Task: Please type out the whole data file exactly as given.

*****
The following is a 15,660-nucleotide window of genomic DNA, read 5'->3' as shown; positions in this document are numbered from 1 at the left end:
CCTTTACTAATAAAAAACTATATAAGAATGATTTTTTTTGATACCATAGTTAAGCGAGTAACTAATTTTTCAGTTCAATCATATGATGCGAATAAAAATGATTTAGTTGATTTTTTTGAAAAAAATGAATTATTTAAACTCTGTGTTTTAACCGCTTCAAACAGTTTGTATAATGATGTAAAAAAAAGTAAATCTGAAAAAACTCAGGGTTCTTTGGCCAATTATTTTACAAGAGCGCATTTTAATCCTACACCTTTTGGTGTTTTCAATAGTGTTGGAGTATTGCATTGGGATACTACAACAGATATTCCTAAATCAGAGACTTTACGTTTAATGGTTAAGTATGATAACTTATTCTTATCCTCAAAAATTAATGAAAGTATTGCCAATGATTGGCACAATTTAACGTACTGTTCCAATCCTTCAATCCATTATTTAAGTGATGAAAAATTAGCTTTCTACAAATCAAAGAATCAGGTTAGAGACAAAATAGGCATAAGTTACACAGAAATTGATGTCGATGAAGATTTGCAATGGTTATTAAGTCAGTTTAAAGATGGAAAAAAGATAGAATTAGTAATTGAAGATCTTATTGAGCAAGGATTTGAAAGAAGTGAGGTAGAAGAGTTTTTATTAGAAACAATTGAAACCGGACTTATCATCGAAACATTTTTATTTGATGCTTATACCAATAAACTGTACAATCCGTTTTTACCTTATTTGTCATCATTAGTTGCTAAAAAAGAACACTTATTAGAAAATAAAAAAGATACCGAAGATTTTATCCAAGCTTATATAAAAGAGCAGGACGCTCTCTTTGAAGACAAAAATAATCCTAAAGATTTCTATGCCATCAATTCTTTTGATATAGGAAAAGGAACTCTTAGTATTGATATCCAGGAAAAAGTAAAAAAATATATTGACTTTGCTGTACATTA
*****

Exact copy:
The following is a 15,660-nucleotide window of genomic DNA, read 5'->3' as shown; positions in this document are numbered from 1 at the left end:
CCTTTACTAATAAAAAACTATATAAGAATGATTTTTTTTGATACCATAGTTAAGCGAGTAACTAATTTTTCAGTTCAATCATATGATGCGAATAAAAATGATTTAGTTGATTTTTTTGAAAAAAATGAATTATTTAAACTCTGTGTTTTAACCGCTTCAAACAGTTTGTATAATGATGTAAAAAAAAGTAAATCTGAAAAAACTCAGGGTTCTTTGGCCAATTATTTTACAAGAGCGCATTTTAATCCTACACCTTTTGGTGTTTTCAATAGTGTTGGAGTATTGCATTGGGATACTACAACAGATATTCCTAAATCAGAGACTTTACGTTTAATGGTTAAGTATGATAACTTATTCTTATCCTCAAAAATTAATGAAAGTATTGCCAATGATTGGCACAATTTAACGTACTGTTCCAATCCTTCAATCCATTATTTAAGTGATGAAAAATTAGCTTTCTACAAATCAAAGAATCAGGTTAGAGACAAAATAGGCATAAGTTACACAGAAATTGATGTCGATGAAGATTTGCAATGGTTATTAAGTCAGTTTAAAGATGGAAAAAAGATAGAATTAGTAATTGAAGATCTTATTGAGCAAGGATTTGAAAGAAGTGAGGTAGAAGAGTTTTTATTAGAAACAATTGAAACCGGACTTATCATCGAAACATTTTTATTTGATGCTTATACCAATAAACTGTACAATCCGTTTTTACCTTATTTGTCATCATTAGTTGCTAAAAAAGAACACTTATTAGAAAATAAAAAAGATACCGAAGATTTTATCCAAGCTTATATAAAAGAGCAGGACGCTCTCTTTGAAGACAAAAATAATCCTAAAGATTTCTATGCCATCAATTCTTTTGATATAGGAAAAGGAACTCTTAGTATTGATATCCAGGAAAAAGTAAAAAAATATATTGACTTTGCTGTACATTA